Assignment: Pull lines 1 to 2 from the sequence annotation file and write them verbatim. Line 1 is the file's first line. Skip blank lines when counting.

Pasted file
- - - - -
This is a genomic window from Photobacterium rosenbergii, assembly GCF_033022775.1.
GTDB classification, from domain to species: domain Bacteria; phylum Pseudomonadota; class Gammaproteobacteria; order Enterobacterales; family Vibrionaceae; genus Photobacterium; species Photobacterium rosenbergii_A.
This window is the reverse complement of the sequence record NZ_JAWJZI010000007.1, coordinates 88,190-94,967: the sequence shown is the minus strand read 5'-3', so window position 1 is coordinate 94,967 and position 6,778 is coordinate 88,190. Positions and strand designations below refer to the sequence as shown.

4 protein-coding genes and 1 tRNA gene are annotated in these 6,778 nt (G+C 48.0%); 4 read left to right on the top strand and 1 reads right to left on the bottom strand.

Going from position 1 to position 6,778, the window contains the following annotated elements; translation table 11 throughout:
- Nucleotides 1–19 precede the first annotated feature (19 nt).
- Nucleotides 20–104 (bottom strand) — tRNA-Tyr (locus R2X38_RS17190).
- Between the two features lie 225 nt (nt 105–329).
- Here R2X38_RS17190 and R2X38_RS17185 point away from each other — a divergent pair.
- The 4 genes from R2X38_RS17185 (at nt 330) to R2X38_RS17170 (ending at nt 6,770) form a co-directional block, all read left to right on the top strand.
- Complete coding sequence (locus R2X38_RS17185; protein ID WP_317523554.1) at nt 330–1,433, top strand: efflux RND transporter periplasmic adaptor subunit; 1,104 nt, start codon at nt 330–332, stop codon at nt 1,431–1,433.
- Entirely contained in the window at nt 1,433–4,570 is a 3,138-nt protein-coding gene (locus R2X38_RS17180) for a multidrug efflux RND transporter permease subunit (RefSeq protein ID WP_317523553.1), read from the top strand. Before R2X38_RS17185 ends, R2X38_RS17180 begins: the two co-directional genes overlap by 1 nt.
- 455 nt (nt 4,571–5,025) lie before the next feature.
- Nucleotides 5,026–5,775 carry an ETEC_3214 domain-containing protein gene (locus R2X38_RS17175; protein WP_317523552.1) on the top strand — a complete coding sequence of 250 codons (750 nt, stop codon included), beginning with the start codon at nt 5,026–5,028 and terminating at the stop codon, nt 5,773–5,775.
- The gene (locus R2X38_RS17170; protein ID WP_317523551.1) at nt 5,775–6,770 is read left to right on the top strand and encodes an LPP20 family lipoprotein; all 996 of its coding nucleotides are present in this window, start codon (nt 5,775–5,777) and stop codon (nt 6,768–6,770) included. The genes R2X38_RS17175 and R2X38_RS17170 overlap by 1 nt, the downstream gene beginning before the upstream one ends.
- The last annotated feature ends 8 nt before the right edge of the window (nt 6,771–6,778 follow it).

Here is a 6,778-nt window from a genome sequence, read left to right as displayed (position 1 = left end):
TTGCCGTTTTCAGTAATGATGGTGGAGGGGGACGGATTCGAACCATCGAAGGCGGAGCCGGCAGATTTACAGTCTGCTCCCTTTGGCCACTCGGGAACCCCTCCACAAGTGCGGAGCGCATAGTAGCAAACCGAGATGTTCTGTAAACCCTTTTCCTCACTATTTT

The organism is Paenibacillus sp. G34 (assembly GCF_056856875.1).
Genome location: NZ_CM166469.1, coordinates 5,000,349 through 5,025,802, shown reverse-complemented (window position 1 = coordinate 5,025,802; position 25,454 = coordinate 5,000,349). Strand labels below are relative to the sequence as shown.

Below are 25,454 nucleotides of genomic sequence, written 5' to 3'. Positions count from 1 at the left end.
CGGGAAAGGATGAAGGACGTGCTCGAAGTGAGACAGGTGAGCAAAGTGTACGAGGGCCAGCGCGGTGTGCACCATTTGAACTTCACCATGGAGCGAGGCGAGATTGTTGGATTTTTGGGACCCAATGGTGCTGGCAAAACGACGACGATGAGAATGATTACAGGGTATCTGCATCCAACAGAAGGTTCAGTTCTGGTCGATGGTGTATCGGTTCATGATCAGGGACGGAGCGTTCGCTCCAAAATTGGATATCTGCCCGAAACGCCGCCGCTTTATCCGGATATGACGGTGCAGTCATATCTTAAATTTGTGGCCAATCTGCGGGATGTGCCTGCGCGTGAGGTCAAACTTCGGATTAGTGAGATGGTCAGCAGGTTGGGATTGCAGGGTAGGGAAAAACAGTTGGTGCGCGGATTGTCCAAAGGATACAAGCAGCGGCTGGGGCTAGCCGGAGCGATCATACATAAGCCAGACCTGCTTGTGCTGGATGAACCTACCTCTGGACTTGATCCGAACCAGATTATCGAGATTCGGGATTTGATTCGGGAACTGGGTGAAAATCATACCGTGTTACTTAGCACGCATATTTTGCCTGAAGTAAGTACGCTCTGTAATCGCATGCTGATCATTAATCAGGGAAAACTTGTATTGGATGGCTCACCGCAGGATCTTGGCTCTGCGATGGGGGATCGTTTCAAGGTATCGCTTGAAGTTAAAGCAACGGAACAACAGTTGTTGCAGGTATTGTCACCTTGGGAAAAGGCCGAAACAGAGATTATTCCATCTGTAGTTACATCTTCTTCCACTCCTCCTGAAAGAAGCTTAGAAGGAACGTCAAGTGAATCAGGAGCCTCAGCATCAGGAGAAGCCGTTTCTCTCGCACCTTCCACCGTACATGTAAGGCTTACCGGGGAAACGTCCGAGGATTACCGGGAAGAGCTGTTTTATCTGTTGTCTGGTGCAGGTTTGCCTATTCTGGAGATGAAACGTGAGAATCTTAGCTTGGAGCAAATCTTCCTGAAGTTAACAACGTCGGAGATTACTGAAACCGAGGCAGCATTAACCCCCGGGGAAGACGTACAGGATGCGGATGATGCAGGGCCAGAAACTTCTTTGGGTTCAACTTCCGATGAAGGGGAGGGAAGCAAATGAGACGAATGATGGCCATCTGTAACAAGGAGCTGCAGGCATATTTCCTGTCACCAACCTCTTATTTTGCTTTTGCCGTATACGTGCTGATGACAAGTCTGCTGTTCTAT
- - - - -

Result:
This is a genomic window from Photobacterium rosenbergii, assembly GCF_033022775.1.
GTDB classification, from domain to species: domain Bacteria; phylum Pseudomonadota; class Gammaproteobacteria; order Enterobacterales; family Vibrionaceae; genus Photobacterium; species Photobacterium rosenbergii_A.